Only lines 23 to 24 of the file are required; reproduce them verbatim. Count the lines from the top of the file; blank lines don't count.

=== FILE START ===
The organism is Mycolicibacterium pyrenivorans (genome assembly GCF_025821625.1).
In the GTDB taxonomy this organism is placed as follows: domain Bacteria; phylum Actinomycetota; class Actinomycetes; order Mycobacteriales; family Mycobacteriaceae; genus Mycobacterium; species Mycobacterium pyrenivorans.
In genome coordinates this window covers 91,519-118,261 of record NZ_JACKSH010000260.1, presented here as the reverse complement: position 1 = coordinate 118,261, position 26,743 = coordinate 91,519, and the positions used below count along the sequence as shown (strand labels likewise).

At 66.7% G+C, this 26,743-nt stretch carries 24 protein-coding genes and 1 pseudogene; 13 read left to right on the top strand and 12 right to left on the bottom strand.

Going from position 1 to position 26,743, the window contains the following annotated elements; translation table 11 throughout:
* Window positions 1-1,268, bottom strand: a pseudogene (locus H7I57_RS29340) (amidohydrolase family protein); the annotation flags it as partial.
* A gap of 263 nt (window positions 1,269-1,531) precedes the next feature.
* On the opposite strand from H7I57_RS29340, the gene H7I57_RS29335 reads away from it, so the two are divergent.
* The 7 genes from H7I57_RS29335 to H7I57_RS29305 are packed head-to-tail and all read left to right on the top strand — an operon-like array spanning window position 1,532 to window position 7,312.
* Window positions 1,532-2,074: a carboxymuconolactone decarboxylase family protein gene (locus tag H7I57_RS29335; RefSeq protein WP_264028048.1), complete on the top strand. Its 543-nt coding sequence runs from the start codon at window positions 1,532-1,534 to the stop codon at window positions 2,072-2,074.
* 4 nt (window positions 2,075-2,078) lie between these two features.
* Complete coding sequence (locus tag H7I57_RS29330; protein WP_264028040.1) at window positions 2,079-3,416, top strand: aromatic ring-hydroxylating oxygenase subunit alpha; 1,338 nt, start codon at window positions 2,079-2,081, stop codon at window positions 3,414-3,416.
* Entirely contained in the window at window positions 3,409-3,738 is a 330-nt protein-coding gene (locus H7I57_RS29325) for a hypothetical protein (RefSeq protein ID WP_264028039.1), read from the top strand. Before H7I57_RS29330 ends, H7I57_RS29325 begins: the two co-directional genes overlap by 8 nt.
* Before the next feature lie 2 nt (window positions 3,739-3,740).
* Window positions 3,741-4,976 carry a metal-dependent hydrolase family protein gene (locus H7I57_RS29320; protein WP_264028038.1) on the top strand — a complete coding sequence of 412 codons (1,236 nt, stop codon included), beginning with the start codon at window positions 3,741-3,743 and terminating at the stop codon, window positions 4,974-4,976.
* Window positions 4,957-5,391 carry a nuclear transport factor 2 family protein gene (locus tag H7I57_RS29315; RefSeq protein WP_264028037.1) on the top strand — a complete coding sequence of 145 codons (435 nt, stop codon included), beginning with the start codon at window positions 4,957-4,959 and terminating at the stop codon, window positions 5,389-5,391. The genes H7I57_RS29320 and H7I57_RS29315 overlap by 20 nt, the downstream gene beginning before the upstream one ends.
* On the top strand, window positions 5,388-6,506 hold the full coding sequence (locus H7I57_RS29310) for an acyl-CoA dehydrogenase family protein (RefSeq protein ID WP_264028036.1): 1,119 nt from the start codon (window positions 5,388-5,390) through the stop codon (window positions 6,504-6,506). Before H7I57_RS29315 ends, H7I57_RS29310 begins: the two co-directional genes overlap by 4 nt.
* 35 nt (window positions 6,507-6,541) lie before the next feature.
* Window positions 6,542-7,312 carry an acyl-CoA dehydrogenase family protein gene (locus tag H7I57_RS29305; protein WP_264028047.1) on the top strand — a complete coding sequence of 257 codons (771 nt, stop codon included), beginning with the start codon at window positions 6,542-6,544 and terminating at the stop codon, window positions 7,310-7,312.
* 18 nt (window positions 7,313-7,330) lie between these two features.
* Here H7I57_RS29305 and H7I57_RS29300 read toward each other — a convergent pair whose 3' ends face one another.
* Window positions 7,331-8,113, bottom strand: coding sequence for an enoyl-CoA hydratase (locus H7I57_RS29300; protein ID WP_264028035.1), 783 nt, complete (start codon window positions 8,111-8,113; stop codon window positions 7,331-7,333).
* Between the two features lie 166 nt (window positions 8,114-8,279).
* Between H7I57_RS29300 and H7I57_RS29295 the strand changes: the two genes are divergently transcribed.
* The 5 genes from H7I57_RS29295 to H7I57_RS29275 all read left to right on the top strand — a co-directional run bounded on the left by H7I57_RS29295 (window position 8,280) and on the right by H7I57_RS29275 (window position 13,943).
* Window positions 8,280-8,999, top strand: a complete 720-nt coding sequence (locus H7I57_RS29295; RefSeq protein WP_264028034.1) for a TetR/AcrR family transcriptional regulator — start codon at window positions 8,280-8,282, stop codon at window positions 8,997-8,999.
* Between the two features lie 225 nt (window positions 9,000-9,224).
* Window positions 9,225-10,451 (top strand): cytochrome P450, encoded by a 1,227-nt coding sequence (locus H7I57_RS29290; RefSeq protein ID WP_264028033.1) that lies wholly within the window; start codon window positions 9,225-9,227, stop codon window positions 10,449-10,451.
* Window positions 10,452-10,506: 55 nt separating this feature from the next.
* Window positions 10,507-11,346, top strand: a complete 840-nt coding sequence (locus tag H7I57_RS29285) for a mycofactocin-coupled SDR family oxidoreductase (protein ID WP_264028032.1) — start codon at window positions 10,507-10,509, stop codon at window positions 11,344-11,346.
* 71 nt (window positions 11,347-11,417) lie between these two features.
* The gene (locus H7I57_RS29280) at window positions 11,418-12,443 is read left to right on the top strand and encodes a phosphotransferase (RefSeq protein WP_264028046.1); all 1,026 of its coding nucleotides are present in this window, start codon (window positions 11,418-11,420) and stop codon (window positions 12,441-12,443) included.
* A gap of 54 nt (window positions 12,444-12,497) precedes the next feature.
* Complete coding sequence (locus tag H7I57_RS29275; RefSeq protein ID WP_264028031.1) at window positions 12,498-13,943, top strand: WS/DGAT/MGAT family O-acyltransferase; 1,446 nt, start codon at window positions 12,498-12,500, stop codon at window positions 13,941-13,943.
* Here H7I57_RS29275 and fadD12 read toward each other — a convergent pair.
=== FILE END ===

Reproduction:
* Between the two features lie 166 nt (window positions 8,114-8,279).
* Between H7I57_RS29300 and H7I57_RS29295 the strand changes: the two genes are divergently transcribed.